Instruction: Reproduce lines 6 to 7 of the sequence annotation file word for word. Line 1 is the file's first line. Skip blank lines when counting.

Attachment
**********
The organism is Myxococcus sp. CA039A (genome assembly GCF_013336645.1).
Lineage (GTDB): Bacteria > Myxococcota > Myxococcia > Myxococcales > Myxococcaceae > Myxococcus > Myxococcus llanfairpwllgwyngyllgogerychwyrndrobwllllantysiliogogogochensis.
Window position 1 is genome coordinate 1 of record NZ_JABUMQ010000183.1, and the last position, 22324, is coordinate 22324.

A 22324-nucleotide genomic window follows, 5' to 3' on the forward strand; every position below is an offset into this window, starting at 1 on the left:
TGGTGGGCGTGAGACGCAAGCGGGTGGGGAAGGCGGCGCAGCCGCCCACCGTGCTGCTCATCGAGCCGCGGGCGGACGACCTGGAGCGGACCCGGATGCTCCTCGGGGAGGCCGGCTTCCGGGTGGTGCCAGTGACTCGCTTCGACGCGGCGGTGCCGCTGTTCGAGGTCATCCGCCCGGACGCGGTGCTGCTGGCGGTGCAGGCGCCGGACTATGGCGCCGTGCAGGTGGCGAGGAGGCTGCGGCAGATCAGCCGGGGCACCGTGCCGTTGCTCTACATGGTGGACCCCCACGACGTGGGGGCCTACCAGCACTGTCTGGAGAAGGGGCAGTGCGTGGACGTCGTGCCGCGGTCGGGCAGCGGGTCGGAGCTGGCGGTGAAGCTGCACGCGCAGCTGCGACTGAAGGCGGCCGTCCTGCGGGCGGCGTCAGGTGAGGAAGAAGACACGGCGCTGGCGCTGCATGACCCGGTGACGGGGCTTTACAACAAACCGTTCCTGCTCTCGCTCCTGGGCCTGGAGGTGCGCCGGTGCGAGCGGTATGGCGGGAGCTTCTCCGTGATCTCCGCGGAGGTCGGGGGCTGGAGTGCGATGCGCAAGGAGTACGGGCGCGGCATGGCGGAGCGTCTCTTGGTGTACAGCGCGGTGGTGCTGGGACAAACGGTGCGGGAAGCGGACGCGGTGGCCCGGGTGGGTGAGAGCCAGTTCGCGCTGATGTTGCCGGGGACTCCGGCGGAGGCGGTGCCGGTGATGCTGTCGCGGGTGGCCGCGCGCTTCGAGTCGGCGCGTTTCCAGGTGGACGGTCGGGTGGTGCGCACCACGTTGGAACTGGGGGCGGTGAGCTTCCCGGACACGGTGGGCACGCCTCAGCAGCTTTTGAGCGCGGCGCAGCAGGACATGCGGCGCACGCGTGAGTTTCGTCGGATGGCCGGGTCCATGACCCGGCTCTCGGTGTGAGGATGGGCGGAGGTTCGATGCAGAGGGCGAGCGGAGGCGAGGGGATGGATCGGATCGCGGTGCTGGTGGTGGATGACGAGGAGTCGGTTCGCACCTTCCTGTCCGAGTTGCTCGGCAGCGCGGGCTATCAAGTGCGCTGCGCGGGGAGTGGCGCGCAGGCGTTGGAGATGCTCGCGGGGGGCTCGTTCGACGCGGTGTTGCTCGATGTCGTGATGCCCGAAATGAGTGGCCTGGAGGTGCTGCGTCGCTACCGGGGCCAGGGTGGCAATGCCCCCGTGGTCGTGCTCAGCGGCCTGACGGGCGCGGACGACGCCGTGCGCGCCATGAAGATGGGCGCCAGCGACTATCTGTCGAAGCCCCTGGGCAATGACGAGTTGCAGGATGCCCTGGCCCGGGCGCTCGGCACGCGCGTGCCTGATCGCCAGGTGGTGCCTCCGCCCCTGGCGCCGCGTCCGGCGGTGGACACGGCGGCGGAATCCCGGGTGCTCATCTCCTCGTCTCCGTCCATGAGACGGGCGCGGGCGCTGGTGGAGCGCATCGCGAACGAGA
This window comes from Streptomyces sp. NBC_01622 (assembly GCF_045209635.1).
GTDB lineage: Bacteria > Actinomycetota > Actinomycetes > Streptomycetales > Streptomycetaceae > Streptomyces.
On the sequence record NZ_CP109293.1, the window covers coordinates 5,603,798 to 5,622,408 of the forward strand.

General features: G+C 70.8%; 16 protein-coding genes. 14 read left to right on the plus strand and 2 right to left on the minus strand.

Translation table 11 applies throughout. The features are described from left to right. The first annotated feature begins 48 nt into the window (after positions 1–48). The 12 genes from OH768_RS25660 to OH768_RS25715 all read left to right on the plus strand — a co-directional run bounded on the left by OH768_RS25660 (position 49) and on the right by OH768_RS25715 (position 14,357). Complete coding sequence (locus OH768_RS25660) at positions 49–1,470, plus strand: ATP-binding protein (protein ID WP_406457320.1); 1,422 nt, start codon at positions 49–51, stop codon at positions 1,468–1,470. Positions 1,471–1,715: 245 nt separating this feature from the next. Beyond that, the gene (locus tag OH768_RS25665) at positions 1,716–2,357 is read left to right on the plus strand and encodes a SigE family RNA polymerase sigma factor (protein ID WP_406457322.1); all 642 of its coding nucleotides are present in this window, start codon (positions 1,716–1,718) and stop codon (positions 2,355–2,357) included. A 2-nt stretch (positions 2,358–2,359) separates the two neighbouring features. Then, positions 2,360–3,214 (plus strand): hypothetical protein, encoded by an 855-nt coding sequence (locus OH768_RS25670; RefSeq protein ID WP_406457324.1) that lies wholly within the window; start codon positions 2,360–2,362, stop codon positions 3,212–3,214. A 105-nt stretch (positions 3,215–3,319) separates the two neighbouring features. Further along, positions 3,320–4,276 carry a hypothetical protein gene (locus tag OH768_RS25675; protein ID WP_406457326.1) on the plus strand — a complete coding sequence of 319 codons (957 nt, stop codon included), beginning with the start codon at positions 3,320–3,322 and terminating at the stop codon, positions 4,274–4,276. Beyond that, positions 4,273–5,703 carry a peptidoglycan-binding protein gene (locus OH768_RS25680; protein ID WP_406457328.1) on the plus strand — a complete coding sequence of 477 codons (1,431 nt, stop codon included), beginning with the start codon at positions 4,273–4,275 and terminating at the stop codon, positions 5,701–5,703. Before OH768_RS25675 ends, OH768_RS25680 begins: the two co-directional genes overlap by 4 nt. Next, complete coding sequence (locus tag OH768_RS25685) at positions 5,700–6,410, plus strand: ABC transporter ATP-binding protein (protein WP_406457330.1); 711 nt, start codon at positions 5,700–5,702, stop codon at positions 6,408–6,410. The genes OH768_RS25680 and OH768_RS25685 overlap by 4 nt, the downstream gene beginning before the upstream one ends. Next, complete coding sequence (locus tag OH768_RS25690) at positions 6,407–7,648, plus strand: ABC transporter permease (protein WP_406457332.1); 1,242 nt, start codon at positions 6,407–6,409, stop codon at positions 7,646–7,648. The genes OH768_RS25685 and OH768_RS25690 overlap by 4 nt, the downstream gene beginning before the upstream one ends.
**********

This window comes from Streptomyces sp. NBC_01622 (assembly GCF_045209635.1).
GTDB lineage: Bacteria > Actinomycetota > Actinomycetes > Streptomycetales > Streptomycetaceae > Streptomyces.